Many people are experiencing climate grief with a deepening sense of hopelessness around climate change. In an effort to process this grief myself as a Nature Informed Art Therapist, I have been listening to The book of hope (2021, J. Goodall & D. Carlton Abrams). This book is beautifully read by both authors. Abrams asks probing questions and Goodall responds with well-informed, but steady and clear-eyed hope in the face of climate change. Jane Goodall shares much hope-filled wisdom learned through her long life working as a naturalist. For her, hope is a matter of survival and critical to the health for all living creatures.
The future we choose: Surviving the climate crisis (2021, C. Figueres & T. Rivett-Carnac) has been a compelling companion book to read alongside listening to Goodall and Abrams. Nature Informed Art Therapists use art as a tool to see and identify fears. Art in therapy is also a tool for identifying unacknowledged grief/loss. Taking time in therapy to express one's own human response to climate change in addition to other issues that arise in the art making process is important while locating hope and strength to build stress tolerance and self-compassion. This drawing was made with both books in mind.
A quick, 60 min. watercolor by the author in response to a need to grow new forms of active hope in the face of climate change.
In addition to making art, writing increases connection to the natural world, the self & others. This poem below was written while reading The future we choose: Surviving the climate crisis. Morning poem / January 23, '23 In the quiet hear them breathing in the garden of intention. The rewilding of lungs entwining back into soils of regeneration. Humans pulse within nature, not apart. This breath ignited by stubborn optimism. An active hope to redesign a way out of extraction. Restore the nutrients still offered. In gratitude for another chance. Change picked up and inhaled. Indigenous values reignited. Breath by deliberate breath. Visual art and writing are often richly inter-woven to activate or enrich meaning in Nature Informed Art Therapy. What is a client reading and thinking about outside of therapy? Clients find their own visual and spoken forms of creative expressions of course. Some people find it helpful to ease into art making through writing. A doodle that is quickly scribbled after a sentence is helpful. Expanding a tentative doodle onto a larger sheet of paper or building that same idea with organic materials found outside is often helpful. The three steps from writing to image allow clients to step into visualizing their lives in rich ways. Through writing and art making, client's thoughts or feelings are often viewed for the first time outside of their minds and bodies. This process of seeing one's own experience apart from the self is tremendously helpful as a mirror into the self to embolden self-love, courage and hope-filled change.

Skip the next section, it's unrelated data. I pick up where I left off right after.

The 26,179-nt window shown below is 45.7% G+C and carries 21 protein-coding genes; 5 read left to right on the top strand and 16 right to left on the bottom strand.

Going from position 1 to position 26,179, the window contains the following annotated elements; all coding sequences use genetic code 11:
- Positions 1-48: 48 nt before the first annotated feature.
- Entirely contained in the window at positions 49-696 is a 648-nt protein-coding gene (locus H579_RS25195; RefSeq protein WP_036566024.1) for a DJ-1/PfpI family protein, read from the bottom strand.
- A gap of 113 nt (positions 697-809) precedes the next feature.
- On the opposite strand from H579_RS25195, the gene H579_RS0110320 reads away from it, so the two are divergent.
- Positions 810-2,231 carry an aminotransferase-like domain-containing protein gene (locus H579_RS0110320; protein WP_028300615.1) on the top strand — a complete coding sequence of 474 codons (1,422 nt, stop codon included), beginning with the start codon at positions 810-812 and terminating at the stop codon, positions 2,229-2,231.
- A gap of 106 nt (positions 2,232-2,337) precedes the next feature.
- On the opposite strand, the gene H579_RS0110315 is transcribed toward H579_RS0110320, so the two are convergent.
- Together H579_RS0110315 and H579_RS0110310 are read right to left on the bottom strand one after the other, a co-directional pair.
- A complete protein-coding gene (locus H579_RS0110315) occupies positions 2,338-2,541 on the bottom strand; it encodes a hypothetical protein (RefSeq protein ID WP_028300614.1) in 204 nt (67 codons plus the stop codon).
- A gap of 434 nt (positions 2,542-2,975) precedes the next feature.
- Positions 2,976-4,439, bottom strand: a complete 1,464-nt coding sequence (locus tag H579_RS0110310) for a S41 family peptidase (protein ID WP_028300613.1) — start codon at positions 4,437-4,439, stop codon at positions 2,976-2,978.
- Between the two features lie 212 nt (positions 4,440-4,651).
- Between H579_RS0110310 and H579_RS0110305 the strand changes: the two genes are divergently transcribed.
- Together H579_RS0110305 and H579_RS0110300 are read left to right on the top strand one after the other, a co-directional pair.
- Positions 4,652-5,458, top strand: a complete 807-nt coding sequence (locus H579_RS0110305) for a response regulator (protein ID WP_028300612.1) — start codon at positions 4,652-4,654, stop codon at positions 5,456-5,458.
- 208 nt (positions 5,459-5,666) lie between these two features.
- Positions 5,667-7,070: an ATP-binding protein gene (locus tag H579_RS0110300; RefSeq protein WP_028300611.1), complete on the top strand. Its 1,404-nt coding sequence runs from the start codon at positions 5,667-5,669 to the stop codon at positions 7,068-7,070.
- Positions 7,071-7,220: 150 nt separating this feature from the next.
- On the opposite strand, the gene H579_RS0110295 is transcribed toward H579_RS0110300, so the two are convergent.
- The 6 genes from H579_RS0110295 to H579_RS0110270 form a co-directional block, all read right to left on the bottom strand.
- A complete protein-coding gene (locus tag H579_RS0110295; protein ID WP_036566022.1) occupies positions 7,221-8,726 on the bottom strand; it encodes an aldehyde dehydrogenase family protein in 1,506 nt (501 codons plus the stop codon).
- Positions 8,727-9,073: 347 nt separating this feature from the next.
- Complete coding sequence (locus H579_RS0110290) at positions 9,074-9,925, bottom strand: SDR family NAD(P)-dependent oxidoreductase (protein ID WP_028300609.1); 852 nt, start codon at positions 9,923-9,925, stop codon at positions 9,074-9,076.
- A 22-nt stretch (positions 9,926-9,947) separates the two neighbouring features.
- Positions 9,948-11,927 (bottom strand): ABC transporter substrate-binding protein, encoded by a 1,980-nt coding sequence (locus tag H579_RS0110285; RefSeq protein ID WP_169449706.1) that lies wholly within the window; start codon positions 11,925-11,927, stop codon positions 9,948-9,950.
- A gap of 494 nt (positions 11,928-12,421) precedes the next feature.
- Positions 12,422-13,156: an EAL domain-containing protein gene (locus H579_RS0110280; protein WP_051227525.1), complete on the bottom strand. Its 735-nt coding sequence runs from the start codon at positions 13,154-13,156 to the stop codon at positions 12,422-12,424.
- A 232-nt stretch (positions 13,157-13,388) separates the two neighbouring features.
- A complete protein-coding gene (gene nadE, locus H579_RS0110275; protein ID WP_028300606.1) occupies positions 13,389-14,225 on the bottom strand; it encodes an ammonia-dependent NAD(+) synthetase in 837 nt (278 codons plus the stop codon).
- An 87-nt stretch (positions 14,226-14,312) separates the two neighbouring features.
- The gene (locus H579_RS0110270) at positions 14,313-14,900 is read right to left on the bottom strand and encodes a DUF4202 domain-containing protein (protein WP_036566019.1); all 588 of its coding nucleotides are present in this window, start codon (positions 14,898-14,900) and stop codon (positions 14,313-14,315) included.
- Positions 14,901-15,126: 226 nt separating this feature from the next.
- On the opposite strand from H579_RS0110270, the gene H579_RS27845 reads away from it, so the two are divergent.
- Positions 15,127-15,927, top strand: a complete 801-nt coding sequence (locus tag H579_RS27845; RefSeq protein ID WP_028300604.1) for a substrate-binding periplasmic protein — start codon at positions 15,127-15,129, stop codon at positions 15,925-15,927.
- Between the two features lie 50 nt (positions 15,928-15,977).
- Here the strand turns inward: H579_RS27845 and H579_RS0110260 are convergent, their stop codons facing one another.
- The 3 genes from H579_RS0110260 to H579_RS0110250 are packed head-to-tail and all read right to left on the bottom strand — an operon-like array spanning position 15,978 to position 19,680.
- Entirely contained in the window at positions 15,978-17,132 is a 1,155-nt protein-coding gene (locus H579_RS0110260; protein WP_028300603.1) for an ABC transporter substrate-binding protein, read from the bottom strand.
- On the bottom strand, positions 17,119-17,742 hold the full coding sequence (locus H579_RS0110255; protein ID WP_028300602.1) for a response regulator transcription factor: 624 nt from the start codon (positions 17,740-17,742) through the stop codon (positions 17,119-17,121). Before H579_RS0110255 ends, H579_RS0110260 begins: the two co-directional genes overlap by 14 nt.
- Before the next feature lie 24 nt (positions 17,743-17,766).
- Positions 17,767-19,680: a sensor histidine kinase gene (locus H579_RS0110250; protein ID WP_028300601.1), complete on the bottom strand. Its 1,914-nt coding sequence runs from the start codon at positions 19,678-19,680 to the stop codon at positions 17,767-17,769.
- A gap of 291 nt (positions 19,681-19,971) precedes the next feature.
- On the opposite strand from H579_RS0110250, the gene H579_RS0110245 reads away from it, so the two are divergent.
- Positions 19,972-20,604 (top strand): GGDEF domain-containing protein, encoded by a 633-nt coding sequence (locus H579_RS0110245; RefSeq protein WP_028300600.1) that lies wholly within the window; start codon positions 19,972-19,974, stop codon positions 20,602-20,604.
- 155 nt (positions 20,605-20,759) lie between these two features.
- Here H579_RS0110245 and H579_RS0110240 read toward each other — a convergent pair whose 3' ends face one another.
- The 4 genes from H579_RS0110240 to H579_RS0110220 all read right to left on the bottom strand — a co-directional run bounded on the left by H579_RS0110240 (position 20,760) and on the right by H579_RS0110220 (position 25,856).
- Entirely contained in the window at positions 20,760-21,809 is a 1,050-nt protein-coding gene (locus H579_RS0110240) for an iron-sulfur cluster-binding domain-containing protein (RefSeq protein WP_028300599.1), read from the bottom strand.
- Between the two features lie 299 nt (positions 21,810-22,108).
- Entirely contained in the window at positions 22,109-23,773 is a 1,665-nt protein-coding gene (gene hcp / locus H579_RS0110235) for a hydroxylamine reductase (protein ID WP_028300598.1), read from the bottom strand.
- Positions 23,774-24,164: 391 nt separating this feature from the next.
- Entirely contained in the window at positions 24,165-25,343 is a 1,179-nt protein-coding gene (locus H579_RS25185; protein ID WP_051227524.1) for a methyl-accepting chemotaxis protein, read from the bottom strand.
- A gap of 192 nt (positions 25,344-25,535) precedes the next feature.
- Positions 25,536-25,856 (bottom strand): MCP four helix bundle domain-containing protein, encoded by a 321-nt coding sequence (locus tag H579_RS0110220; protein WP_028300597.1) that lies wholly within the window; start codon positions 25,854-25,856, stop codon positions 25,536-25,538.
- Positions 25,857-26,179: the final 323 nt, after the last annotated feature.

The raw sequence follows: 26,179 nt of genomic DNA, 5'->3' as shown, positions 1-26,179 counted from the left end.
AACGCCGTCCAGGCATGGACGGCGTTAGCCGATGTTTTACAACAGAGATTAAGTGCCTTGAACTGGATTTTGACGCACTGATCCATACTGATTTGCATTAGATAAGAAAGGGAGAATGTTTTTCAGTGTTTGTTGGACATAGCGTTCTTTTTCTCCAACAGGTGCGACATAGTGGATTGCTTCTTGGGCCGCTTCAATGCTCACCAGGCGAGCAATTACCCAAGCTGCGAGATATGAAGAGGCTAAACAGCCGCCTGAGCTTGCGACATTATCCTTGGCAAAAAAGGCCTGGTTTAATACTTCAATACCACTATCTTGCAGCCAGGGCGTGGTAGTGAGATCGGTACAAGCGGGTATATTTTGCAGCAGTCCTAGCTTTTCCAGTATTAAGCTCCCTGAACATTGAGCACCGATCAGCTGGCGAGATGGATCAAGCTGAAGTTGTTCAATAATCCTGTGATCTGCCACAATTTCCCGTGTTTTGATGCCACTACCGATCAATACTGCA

*Nature informed Art Therapy (NAIT)
About the author:
Renee van der Stelt (she/her; MFA, MA, LGPAT) is an art therapist in Maryland who works individually and in small groups. Her art therapy approach is person-centered, relational, and strength-based. She specializes in Nature Informed Art Therapy: this includes the use of ethically sourced natural materials when meeting indoors or outside, depending upon client needs. Before becoming certified as an art therapist, Renee worked as an artist, educator, and mentor in a low-residency MFA program. She has two years of experience working as an art therapist.